The class erupted into giggles and applause that turned into mean laughter. Upon bursting, the stink-bomb rained confetti and pink flower petals on the prank’s culprit—Leonard de Lux, Junior.
She was about 18 years of age, an Academy freshman. She had the tawny complexion of a mulatto Creole and was tall and lithe, with a doe-like face that was delicate but also rather sour and intense. Her hair had carelessly grown out into thin matted strands that reached down her back, and her eyes were an eerily light grayish green.
Danny Bruno was adept at playing both sides of the fence—and even places above and below it. Few dared cross him, but every once in a while, perhaps for entertainment purposes, Danny would form a misbegotten alliance with a character who had grown one too many testicles. Then he would crush the smart ass good when he or she tried to pull a fast one.
Aurelio Zosimo, although having height, was of a wispy and slightly slouching stature. In early middle-age, he appeared much younger than he was, even for an Inner Plane’s person. He was given to wearing worn corduroy pants, half-tucked plaid shirts, and woolen vests. His delicately masculine face was somewhat swarthy, flecked with sparse colonies of upper lip and chin hairs. His generous but uncertain smile involved the slight curling up of the left side of his mouth.
Leonard’s father repeated that Sofia La Maga was a fake. He said that the heroic tales about her were hoaxes. He stressed that she was the bastard spawn of a wayward woman who had died under suspicious circumstances. He reminded Leonard and his friends that this one Sofia La Maga also had been kicked out of the H. Trismegistus Mystical Arts Academy School of Graduate Studies in her junior year of college. She was a trouble-maker who almost took the school down because of her political extremism. A terrorist, Leonard’s father insisted. Furthermore, rather than applying herself to unusual scholarship in the Terra Mysticus as was claimed about her, she had been running some sort of silly “New Age” cult among the Commons in the Outer Plane for the past 15 years . . .
It was just as Leonard’s father had insisted. Professor La Maga was nothing but a bedraggled kitchen witch.
She didn’t seem at all like the stories told about her. In fact, she roamed through the secondary school’s second-floor corridor as if she were roller-skating with three left feet and had the mental disposition of a hedgehog.
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Leo de Lux had peculiar eyes. Now, it was very common for sorcerers, magi, shamans, sadhus, yogis, and others like that to have a lot of personality in the eye. In fact, it was the power in the eye. The more character in the eye, the more a person knew he or she was dealing with impressive magical talent. . . .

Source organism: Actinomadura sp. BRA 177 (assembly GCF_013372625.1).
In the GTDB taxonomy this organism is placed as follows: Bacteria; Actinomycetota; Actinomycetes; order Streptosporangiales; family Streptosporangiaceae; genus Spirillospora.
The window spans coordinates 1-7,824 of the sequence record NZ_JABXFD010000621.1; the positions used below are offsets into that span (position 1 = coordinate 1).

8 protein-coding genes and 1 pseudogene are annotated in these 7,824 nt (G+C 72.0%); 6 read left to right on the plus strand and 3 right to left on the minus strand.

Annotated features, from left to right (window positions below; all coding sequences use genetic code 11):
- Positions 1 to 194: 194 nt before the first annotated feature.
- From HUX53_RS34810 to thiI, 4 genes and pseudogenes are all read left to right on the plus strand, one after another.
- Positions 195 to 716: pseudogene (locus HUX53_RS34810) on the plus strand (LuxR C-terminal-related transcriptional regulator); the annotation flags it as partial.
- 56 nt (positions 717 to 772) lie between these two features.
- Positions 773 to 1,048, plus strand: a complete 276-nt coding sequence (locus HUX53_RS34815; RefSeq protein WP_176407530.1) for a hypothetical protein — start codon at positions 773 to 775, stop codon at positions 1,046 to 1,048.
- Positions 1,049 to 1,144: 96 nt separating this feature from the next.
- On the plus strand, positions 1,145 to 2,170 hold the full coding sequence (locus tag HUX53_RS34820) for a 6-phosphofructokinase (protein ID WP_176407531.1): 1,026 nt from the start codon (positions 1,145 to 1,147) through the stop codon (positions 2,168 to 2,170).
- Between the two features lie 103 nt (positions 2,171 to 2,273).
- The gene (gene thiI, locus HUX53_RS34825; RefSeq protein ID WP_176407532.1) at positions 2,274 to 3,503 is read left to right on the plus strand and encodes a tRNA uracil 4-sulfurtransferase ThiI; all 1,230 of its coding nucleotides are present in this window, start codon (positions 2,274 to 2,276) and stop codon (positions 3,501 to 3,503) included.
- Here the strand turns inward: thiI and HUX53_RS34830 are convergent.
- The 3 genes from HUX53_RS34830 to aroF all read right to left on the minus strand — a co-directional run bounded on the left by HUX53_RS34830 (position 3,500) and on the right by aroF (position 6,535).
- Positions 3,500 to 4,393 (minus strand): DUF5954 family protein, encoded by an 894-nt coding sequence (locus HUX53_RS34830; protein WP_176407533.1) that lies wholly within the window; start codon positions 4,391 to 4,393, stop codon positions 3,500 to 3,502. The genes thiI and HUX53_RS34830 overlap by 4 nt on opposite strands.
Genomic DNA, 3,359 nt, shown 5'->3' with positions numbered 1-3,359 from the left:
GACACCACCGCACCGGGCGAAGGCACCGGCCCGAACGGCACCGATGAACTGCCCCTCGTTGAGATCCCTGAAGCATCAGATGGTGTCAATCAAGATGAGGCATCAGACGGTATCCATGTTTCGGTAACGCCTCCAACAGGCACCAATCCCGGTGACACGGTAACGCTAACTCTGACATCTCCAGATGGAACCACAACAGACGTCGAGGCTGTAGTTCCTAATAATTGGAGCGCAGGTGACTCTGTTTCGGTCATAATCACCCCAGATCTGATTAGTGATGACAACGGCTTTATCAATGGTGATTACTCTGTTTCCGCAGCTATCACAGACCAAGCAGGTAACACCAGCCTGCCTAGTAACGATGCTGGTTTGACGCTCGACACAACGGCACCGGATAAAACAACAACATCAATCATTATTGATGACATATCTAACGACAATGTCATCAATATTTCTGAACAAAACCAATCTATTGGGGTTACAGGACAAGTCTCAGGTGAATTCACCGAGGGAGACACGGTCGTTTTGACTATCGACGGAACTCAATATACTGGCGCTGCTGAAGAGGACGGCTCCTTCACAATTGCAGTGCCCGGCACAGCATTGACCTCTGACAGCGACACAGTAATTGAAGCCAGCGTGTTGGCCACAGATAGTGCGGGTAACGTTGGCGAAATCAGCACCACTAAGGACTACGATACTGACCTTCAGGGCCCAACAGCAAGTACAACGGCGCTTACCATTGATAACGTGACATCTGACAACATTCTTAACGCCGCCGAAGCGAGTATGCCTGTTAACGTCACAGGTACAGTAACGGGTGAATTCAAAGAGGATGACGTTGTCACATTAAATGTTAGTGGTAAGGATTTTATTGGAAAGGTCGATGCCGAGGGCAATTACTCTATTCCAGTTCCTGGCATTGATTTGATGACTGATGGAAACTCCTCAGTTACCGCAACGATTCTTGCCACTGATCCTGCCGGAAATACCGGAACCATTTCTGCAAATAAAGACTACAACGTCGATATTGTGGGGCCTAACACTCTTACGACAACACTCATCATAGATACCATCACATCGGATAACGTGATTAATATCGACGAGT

Leo de Lux Sortiar had eyes that were like the palest, iciest, and most remarkably prismatic blue gem. They had turned that way from a deeper blue during his youth when he had survived a dark act of magical warfare. His critics, those who feared or who had been attacked by him, and even some of his admirers referred to him as Leukoculi—“White-Eyed.” In certain magical traditions, pale eyes like those of de Lux were unlucky. They were a sign of wickedness . . . of being an absorber . . . a sapper . . . a vampire.
Besides the strikingly pale eyes, de Lux had severe but attractive features. His closely cropped hair was dark auburn. He had a smooth, fair, unblemished complexion; strong, intense brow; a perfect nose; and thin expressive lips that moved along with his fierce eyes to pout, wince, sneer, and tediously sigh.
The man looked bored or exasperated most of the time. He saved his smile for either indulgently bawdy or awe-inspiring moments. He was not easily impressed, but he was easily annoyed.
Sorcerers and Magi
“You’re going to the other side, La Maga, but not so fast,” Medea announced. The sorceress produced a small, red bird that she abruptly smashed with the head of her staff. A crushing pain seized Sofia’s chest. She collapsed while Medea struggled against Mirelle to pull the lion-topped staff away from Sofia.
The elephant began to plod in place while the flora within the courtyard grew denser and more enveloping. The creature reared its trunk and let out a squeak.
“So, once there was an elephant,” she stuttered again, with her usual goofy bravado. “And it went to go soak in a lake when a humongous crocodile—not an alligator, Leonard, a crocodile—caught the elephant’s leg in its jaws.”